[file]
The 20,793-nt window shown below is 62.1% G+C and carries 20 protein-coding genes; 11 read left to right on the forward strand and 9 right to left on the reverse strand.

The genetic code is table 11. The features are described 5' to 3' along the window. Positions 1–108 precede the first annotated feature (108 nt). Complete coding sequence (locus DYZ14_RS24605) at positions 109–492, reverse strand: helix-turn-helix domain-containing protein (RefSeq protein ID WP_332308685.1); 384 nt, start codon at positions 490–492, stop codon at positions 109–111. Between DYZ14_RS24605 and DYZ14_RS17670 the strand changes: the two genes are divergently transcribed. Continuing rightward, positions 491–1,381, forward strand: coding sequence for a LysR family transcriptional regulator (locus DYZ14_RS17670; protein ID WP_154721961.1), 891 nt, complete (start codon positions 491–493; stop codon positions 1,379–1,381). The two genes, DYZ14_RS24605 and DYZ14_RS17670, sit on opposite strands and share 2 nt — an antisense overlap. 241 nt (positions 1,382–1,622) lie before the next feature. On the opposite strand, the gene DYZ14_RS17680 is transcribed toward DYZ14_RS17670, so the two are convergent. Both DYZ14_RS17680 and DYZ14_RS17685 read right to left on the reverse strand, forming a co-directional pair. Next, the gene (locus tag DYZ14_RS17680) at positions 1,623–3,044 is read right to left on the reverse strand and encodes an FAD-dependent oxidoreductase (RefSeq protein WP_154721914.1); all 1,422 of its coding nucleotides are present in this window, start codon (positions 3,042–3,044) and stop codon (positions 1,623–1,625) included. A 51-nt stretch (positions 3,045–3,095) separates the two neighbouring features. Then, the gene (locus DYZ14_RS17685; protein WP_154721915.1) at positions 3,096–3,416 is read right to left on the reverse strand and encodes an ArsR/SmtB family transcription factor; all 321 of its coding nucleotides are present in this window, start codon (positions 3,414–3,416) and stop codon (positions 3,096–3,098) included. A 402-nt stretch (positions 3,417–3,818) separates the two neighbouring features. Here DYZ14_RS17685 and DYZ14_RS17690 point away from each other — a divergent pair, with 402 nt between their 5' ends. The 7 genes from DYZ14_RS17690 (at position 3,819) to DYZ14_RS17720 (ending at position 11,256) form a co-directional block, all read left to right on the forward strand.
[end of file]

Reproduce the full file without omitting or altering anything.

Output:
The 20,793-nt window shown below is 62.1% G+C and carries 20 protein-coding genes; 11 read left to right on the forward strand and 9 right to left on the reverse strand.

The genetic code is table 11. The features are described 5' to 3' along the window. Positions 1–108 precede the first annotated feature (108 nt). Complete coding sequence (locus DYZ14_RS24605) at positions 109–492, reverse strand: helix-turn-helix domain-containing protein (RefSeq protein ID WP_332308685.1); 384 nt, start codon at positions 490–492, stop codon at positions 109–111. Between DYZ14_RS24605 and DYZ14_RS17670 the strand changes: the two genes are divergently transcribed. Continuing rightward, positions 491–1,381, forward strand: coding sequence for a LysR family transcriptional regulator (locus DYZ14_RS17670; protein ID WP_154721961.1), 891 nt, complete (start codon positions 491–493; stop codon positions 1,379–1,381). The two genes, DYZ14_RS24605 and DYZ14_RS17670, sit on opposite strands and share 2 nt — an antisense overlap. 241 nt (positions 1,382–1,622) lie before the next feature. On the opposite strand, the gene DYZ14_RS17680 is transcribed toward DYZ14_RS17670, so the two are convergent. Both DYZ14_RS17680 and DYZ14_RS17685 read right to left on the reverse strand, forming a co-directional pair. Next, the gene (locus tag DYZ14_RS17680) at positions 1,623–3,044 is read right to left on the reverse strand and encodes an FAD-dependent oxidoreductase (RefSeq protein WP_154721914.1); all 1,422 of its coding nucleotides are present in this window, start codon (positions 3,042–3,044) and stop codon (positions 1,623–1,625) included. A 51-nt stretch (positions 3,045–3,095) separates the two neighbouring features. Then, the gene (locus DYZ14_RS17685; protein WP_154721915.1) at positions 3,096–3,416 is read right to left on the reverse strand and encodes an ArsR/SmtB family transcription factor; all 321 of its coding nucleotides are present in this window, start codon (positions 3,414–3,416) and stop codon (positions 3,096–3,098) included. A 402-nt stretch (positions 3,417–3,818) separates the two neighbouring features. Here DYZ14_RS17685 and DYZ14_RS17690 point away from each other — a divergent pair, with 402 nt between their 5' ends. The 7 genes from DYZ14_RS17690 (at position 3,819) to DYZ14_RS17720 (ending at position 11,256) form a co-directional block, all read left to right on the forward strand.